Reverse ELISA Edit
A fourth ELISA test does not use the traditional wells. This test leaves the antigens suspended in the test fluid.  
- Unlabeled antibody is incubated in the presence of its antigen (sample)
- A sufficient incubation period is provided to allow the antibodies to bind to the antigens.
- The sample is then passed through the Scavenger container. This can be a test tube or a specifically designed flow through channel. The surface of the Scavenger container or channel has “Scavenger Antigens” bound to it. These can be identical or sufficiently similar to the primary antigens that the free antibodies will bind.
- The Scavenger container must have sufficient surface area and sufficient time to allow the Scavenger Antigens to bind to all the excess Antibodies introduced into the sample.
- The sample, that now contains the tagged and bound antibodies, is passed through a detector. This device can be a flow cytometer or other device that illuminates the tags and registers the response. 
This test allows multiple antigens to be tagged and counted at the same time. This allows specific strains of bacteria to be identified by two (or more) different color tags. If both tags are present on a cell, then the cell is that specific strain. If only one is present, it is not.
This test is done, generally, one test at a time and cannot be done with the microtiter plate. The equipment needed is usually less complicated and can be used in the field.
The following table lists the enzymatic markers commonly used in ELISA assays, which allow the results of the assay to be measured upon completion.
- OPD (o-phenylenediamine dihydrochloride) turns amber to detect HRP (Horseradish Peroxidase), which is often used to as a conjugated protein. 
- TMB (3,3',5,5'-tetramethylbenzidine) turns blue when detecting HRP and turns yellow after the addition of sulfuric or phosphoric acid. 
- ABTS (2,2'-Azinobis [3-ethylbenzothiazoline-6-sulfonic acid]-diammonium salt) turns green when detecting HRP. 
- PNPP (p-Nitrophenyl Phosphate, Disodium Salt) turns yellow when detecting alkaline phosphatase. 
Because the ELISA can be performed to evaluate either the presence of antigen or the presence of antibody in a sample, it is a useful tool for determining serum antibody concentrations (such as with the HIV test  or West Nile virus). It has also found applications in the food industry in detecting potential food allergens, such as milk, peanuts, walnuts, almonds, and eggs  and as serological blood test for coeliac disease.   ELISA can also be used in toxicology as a rapid presumptive screen for certain classes of drugs.
The ELISA was the first screening test widely used for HIV because of its high sensitivity. In an ELISA, a person's serum is diluted 400 times and applied to a plate to which HIV antigens are attached. If antibodies to HIV are present in the serum, they may bind to these HIV antigens. The plate is then washed to remove all other components of the serum. A specially prepared "secondary antibody"—an antibody that binds to other antibodies—is then applied to the plate, followed by another wash. This secondary antibody is chemically linked in advance to an enzyme.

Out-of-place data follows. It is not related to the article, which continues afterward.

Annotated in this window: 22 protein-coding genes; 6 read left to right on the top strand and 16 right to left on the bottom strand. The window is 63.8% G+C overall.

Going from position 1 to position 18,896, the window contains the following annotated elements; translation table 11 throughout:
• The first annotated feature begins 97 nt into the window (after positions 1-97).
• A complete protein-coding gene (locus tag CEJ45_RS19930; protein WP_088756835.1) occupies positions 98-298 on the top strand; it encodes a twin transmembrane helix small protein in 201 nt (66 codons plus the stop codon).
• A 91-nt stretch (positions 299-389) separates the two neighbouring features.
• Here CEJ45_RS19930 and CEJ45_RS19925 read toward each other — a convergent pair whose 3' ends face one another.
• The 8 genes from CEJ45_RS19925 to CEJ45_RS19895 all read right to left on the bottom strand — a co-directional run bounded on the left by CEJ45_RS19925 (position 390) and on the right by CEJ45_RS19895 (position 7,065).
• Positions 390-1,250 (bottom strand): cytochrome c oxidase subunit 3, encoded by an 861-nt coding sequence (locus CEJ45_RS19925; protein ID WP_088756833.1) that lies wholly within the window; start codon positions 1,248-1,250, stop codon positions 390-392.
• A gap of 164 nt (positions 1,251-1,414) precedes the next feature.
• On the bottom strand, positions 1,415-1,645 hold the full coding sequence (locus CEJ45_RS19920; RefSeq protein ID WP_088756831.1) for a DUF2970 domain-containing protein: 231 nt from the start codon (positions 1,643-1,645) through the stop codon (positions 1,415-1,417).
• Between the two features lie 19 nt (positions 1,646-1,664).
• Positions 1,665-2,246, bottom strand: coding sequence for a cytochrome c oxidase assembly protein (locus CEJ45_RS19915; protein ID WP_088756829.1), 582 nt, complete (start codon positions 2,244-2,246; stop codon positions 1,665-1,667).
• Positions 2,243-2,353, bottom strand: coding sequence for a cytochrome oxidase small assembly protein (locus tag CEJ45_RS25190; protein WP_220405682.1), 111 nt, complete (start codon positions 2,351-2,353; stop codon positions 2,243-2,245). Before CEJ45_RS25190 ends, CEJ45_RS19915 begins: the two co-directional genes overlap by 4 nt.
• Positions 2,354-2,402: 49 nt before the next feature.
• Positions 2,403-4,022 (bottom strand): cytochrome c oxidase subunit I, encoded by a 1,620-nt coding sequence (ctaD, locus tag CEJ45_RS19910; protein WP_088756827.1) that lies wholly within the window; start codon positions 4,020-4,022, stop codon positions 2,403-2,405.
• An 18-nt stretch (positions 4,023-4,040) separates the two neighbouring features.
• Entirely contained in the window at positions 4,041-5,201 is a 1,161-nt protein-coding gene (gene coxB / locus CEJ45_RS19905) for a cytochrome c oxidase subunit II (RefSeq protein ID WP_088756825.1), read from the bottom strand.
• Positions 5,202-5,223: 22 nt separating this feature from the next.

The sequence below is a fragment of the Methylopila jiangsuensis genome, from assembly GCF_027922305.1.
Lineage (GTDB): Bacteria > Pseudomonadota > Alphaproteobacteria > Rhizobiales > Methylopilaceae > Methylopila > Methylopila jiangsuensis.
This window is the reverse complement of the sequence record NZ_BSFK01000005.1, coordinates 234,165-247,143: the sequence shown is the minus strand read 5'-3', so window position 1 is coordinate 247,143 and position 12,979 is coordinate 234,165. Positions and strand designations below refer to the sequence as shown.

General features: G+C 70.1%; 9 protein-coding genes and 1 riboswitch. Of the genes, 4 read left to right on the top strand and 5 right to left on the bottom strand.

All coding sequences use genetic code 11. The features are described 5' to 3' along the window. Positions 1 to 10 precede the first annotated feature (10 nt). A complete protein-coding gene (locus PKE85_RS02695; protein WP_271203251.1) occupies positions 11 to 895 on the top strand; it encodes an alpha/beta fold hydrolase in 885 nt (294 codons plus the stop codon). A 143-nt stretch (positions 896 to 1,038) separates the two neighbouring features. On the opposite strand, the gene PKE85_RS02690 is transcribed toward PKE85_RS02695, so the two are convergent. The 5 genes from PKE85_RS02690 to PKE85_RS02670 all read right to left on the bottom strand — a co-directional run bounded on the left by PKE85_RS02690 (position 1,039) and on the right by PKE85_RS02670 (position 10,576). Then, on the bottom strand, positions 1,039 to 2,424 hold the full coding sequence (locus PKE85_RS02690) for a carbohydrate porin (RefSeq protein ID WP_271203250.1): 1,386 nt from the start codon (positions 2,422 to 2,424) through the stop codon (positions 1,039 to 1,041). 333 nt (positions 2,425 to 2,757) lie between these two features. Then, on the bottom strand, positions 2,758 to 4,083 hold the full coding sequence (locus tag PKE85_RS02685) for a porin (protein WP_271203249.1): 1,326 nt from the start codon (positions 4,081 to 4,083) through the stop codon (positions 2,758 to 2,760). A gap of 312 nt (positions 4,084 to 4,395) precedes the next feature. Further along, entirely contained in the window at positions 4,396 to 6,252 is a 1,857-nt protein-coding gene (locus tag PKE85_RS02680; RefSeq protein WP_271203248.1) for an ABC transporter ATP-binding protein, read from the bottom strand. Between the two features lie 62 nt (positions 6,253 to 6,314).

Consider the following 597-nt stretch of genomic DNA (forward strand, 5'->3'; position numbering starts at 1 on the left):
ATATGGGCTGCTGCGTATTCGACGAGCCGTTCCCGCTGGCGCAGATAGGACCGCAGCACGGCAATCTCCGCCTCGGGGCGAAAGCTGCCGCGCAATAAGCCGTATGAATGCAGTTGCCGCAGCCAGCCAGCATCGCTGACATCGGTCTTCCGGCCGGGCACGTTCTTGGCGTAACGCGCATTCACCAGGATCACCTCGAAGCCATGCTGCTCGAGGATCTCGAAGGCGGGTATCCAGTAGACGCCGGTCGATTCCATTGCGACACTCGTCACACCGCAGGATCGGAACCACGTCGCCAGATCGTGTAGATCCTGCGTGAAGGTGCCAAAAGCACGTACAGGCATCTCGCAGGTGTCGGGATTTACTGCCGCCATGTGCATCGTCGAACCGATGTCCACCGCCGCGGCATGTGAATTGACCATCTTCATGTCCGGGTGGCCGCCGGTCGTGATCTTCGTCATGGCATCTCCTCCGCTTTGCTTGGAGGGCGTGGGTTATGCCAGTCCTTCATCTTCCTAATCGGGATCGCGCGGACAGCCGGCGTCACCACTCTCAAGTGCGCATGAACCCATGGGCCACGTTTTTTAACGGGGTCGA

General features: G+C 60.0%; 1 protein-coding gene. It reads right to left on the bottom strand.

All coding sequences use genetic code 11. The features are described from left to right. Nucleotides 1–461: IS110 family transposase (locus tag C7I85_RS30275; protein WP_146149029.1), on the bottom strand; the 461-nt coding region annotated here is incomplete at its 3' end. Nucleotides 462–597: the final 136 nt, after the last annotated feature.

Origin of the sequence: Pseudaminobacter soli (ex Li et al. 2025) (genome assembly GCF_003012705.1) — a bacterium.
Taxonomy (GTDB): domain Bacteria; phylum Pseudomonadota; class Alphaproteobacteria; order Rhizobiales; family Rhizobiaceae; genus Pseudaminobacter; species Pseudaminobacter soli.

Thus, the plate will contain enzyme in proportion to the amount of secondary antibody bound to the plate. A substrate for the enzyme is applied, and catalysis by the enzyme leads to a change in color or fluorescence. ELISA results are reported as a number the most controversial aspect of this test is determining the "cut-off" point between a positive and a negative result.
A cut-off point may be determined by comparing it with a known standard. If an ELISA test is used for drug screening at workplace, a cut-off concentration, 50 ng/ml, for example, is established, and a sample containing the standard concentration of analyte will be prepared. Unknowns that generate a stronger signal than the known sample are "positive." Those that generate weaker signal are "negative".
There are ELISA tests to detect various kind of diseases, such as dengue, malaria, Chagas disease  , Johne's disease, and others.  ELISA tests also are extensively employed for in vitro diagnostics in medical laboratories. The other uses of ELISA include:
1. You will receive a small tray filled with an agar mold. *See below for directions* Avoid handling the agar with your bare hands and use a scalpel and tweezers to cut three agar cubes with the following approximate dimensions. Save your agar, you will need it later!
2. Measure your cubes (the actual dimensions may not be perfect, depending on how you cut it) and determine the surface area, the volume, and the SA:V ratio. Record on data table.
3. Drop each block into a separate beaker (or container) of vinegar. The agar has been infused with a chemical called bromothymol blue, the blue will turn to a yellow in the presence of acid. You will be able to observe this change with your cubes. Record the time it takes for the blue to completely disappear.
- Each group will acquire three agar cubes: A 3cm cube, a 2cm cube, and a 1cm cube. CUT AS ACCURATELY AS POSSIBLE. (This may be already completed for you.)
- Place cubes into a beaker and submerge with 200 ml NaOH.
- Let the cubes soak for approximately 10 minutes.
- Periodically, gently stir the solution, or turn the cubes over.
- After 10 minutes, remove the NaOH solution.